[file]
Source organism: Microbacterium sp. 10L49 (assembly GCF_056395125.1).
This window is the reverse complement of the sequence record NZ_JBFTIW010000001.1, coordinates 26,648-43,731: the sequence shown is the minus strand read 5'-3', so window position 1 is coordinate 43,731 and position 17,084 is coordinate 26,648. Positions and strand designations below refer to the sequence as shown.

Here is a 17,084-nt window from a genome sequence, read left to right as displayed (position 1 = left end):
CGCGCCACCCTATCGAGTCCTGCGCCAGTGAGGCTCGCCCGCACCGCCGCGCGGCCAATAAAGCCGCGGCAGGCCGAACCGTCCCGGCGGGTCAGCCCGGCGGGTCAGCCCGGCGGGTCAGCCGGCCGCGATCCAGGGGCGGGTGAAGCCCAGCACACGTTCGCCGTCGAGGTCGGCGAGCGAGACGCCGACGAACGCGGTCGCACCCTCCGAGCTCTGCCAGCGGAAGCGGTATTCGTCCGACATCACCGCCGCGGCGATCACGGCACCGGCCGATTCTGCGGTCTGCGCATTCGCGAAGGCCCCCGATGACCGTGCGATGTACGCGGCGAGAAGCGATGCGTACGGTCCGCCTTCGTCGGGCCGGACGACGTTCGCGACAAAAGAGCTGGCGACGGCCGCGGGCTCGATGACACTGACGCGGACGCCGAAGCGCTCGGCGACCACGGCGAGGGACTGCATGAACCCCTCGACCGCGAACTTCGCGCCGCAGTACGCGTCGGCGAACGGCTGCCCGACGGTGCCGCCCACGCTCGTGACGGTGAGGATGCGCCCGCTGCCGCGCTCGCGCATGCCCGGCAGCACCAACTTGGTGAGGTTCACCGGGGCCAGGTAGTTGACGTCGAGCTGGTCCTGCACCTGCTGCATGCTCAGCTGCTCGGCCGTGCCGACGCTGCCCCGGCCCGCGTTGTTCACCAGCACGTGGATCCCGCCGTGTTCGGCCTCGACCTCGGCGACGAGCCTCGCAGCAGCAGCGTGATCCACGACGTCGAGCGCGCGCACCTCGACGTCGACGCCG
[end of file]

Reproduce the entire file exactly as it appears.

Source organism: Microbacterium sp. 10L49 (assembly GCF_056395125.1).
This window is the reverse complement of the sequence record NZ_JBFTIW010000001.1, coordinates 26,648-43,731: the sequence shown is the minus strand read 5'-3', so window position 1 is coordinate 43,731 and position 17,084 is coordinate 26,648. Positions and strand designations below refer to the sequence as shown.

Here is a 17,084-nt window from a genome sequence, read left to right as displayed (position 1 = left end):
CGCGCCACCCTATCGAGTCCTGCGCCAGTGAGGCTCGCCCGCACCGCCGCGCGGCCAATAAAGCCGCGGCAGGCCGAACCGTCCCGGCGGGTCAGCCCGGCGGGTCAGCCCGGCGGGTCAGCCGGCCGCGATCCAGGGGCGGGTGAAGCCCAGCACACGTTCGCCGTCGAGGTCGGCGAGCGAGACGCCGACGAACGCGGTCGCACCCTCCGAGCTCTGCCAGCGGAAGCGGTATTCGTCCGACATCACCGCCGCGGCGATCACGGCACCGGCCGATTCTGCGGTCTGCGCATTCGCGAAGGCCCCCGATGACCGTGCGATGTACGCGGCGAGAAGCGATGCGTACGGTCCGCCTTCGTCGGGCCGGACGACGTTCGCGACAAAAGAGCTGGCGACGGCCGCGGGCTCGATGACACTGACGCGGACGCCGAAGCGCTCGGCGACCACGGCGAGGGACTGCATGAACCCCTCGACCGCGAACTTCGCGCCGCAGTACGCGTCGGCGAACGGCTGCCCGACGGTGCCGCCCACGCTCGTGACGGTGAGGATGCGCCCGCTGCCGCGCTCGCGCATGCCCGGCAGCACCAACTTGGTGAGGTTCACCGGGGCCAGGTAGTTGACGTCGAGCTGGTCCTGCACCTGCTGCATGCTCAGCTGCTCGGCCGTGCCGACGCTGCCCCGGCCCGCGTTGTTCACCAGCACGTGGATCCCGCCGTGTTCGGCCTCGACCTCGGCGACGAGCCTCGCAGCAGCAGCGTGATCCACGACGTCGAGCGCGCGCACCTCGACGTCGACGCCG